36. Mineur F, Johnson MP, Maggs CA, Stegenga H (2007b) Hull fouling on commercial ships as a vector of macroalgal introduction. Mar Biol 151:1299–1307CrossRefGoogle Scholar
  37. Mineur F, Le Roux A, Maggs CA, Verlaque M (2014) Positive feedback loop between introductions of non-native marine species and cultivation of oysters in Europe. Conserv Biol 28:1667–1676PubMedCrossRefGoogle Scholar
  38. Molnar JL, Gamboa RL, Revenga C, Spalding MD (2008) Assessing the global threat of invasive species to marine biodiversity. Front Ecol Environ 6:485–492CrossRefGoogle Scholar
  39. Mobsby D, Koduah A (2017) Australian fisheries and aquaculture statistics 2016, Fisheries Research and Development Corporation project 2017-095. ABARES, CanberraGoogle Scholar
  40. Nam KW, Kang PJ (2012) Algal flora of Korea. Volume 4, number 4. Rhodophyta: Ceramiales: Rhodomelaceae: 18 genera including Herposiphonia. National Institute of Biological Resources, Incheon, p 178Google Scholar
  41. Nelson WA (1999) A revised checklist of marine algae naturalised in New Zealand. N Z J Bot 37:355–359CrossRefGoogle Scholar
  42. Nelson WA (2013) New Zealand seaweeds. An illustrated guide. Te Papa Press, Wellington, p 328Google Scholar
  43. Nelson WA, Maggs CA (1996) Records of adventive marine algae in New Zealand: Antithamnionella ternifolia, Polysiphonia senticulosa (Ceramiales, Rhodophyta) and Striaria attenuata (Dictyosiphonales, Phaeophyta). N Z J Mar Freshwat Res 30:449–453CrossRefGoogle Scholar
  44. Oliveira MC, Repetti SI, Iha C, Jackson CJ, Diaz-Tapia P, Magalhaes K, Cassano V, Costa JF, MCM C, Marcelino VR, Verbruggen H (2018) High–throughput sequencing for algal systematics. Eur J Phycol 53:256–272CrossRefGoogle Scholar
  45. Ogburn DM (2007) Environmental impacts in Australian aquaculture. In: Bert TM (ed) Ecological and genetic implications of aquaculture activities. Springer, Dordrecht, pp 177–189CrossRefGoogle Scholar
  46. Saunders GW, McDevit DC (2012) Methods for DNA barcoding photosynthetic protists emphasizing the macroalgae and diatoms. In: Kress W, Erickson D (eds) DNA barcodes. Methods in molecular biology. Methods and protocols. Humana Press, Totowa, pp 207–222CrossRefGoogle Scholar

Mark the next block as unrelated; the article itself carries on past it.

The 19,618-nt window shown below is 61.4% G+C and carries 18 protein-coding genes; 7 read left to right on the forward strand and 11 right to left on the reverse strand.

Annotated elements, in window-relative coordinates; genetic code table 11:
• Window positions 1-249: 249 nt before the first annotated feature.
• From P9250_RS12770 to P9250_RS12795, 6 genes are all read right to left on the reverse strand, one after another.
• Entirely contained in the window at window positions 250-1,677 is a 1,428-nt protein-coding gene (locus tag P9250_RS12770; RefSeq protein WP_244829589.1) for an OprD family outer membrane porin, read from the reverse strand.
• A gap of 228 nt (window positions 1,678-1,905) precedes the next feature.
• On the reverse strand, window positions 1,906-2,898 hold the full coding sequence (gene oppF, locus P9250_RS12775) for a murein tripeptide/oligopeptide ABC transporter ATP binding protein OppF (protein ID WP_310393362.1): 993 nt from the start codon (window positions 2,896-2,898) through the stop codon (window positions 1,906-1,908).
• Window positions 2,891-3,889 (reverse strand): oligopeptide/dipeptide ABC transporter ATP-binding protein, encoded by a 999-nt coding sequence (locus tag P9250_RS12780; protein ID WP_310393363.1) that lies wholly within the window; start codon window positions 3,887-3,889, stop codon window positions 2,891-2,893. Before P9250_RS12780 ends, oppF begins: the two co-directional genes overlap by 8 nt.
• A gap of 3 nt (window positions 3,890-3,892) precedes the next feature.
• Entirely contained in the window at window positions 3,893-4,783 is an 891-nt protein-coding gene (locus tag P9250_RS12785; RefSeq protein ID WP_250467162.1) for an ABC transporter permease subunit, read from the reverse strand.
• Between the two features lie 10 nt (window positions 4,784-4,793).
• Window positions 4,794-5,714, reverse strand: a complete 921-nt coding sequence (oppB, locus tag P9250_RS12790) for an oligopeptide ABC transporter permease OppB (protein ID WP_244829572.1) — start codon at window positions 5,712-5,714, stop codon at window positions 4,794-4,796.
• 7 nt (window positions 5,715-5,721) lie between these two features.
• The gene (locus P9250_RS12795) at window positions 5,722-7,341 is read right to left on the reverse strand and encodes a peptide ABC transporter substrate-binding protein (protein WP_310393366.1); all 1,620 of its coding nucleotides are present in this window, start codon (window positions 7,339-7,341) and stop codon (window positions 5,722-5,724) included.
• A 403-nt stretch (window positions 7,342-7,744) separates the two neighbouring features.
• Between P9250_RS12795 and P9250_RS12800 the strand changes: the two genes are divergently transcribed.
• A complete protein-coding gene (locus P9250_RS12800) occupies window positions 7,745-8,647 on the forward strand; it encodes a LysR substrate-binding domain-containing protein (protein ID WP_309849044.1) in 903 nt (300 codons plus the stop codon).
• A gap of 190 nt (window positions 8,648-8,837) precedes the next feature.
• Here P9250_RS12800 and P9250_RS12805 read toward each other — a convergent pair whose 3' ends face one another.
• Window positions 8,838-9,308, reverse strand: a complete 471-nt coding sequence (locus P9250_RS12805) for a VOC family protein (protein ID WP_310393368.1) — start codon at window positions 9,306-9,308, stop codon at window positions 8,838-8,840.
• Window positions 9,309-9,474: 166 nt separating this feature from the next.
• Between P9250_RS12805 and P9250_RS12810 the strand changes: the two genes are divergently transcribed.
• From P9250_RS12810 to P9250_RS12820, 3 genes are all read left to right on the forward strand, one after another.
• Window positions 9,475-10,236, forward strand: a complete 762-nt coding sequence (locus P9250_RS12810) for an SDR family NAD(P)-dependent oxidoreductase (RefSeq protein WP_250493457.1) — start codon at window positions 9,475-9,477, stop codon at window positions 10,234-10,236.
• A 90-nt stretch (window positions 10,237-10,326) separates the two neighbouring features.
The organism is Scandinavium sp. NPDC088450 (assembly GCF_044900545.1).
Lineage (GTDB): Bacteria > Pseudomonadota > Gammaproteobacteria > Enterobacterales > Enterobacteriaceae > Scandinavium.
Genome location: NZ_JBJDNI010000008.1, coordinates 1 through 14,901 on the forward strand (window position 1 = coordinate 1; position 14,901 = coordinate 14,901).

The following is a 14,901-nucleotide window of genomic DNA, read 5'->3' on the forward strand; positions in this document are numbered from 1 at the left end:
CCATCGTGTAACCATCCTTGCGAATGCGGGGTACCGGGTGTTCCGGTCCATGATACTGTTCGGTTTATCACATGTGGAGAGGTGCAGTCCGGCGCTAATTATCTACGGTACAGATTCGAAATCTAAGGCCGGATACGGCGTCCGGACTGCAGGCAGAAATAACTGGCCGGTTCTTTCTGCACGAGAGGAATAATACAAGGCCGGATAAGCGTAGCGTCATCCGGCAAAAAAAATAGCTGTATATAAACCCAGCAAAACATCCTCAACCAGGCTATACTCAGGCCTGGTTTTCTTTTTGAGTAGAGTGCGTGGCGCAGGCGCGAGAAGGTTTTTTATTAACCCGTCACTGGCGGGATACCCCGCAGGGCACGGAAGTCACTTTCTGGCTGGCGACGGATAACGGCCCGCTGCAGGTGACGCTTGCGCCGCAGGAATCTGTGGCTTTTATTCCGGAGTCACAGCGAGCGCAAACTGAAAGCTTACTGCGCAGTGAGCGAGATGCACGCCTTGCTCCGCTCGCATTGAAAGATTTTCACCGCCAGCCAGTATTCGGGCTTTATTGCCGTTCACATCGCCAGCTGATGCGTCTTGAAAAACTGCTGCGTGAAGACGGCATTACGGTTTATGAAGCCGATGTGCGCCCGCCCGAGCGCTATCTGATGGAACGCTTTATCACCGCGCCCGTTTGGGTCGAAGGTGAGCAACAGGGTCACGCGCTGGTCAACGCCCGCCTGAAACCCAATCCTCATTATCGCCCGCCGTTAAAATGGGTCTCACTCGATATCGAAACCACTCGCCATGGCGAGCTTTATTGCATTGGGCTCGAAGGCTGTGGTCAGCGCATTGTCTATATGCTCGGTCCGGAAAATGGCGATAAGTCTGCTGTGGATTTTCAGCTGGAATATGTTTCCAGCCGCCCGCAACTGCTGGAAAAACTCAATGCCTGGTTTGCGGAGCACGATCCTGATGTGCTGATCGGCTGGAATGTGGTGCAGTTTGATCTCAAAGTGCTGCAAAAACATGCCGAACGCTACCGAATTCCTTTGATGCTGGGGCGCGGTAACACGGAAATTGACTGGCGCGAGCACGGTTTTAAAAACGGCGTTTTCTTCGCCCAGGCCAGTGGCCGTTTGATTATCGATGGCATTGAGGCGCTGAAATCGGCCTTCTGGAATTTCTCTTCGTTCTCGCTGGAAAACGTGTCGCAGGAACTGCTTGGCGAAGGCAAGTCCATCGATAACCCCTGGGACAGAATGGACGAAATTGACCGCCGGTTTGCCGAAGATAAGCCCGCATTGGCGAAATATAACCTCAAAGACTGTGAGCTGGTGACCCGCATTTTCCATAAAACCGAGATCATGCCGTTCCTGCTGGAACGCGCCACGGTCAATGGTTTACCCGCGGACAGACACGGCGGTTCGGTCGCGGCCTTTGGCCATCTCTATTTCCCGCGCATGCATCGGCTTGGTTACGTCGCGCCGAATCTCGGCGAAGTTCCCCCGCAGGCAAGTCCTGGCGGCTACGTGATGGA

47. Saunders GW, Moore TE (2013) Refinements for the amplification and sequencing of red algal DNA barcode and RedToL phylogenetic markers: a summary of current primers, profiles and strategies. Algae 28:31–43CrossRefGoogle Scholar
  48. Saunders GW, Huisman JM, Vergés A, Kraft GT, Le G (2017) Phylogenetic analyses support recognition of ten new genera, ten new species and 16 new combinations in the family Kallymeniaceae (Gigartinales, Rhodophyta). Cryptogam Algol 28:79–132CrossRefGoogle Scholar
  49. Savoie AM, Saunders GW (2015) Evidence for the introduction of the Asian red alga Neosiphonia japonica and its introgression with Neosiphonia harveyi (Ceramiales, Rhodophyta) in the Northwest Atlantic. Mol Ecol 24:5927–2937PubMedCrossRefGoogle Scholar
  50. Savoie AM, Saunders GW (2016) A molecular phylogenetic and DNA barcode assessment of the tribe Pterosiphonieae (Ceramiales, Rhodophyta) emphasizing the Northeast Pacific. Botany 94:917–939CrossRefGoogle Scholar
  51. Savoie AM, Saunders GW (2019) A molecular assessment of species diversity and generic boundaries in the red algal tribes Polysiphonieae and Streblocladieae (Rhodomelaceae, Rhodophyta) in Canada. Eur J Phycol 54:1–25CrossRefGoogle Scholar
  52. Scheibling RE, Gagnon P (2006) Competitive interactions between the invasive green alga Codium fragile ssp tomentosoides and native canopy-forming seaweeds in Nova Scotia (Canada). Mar Ecol Prog Ser 325:1–14CrossRefGoogle Scholar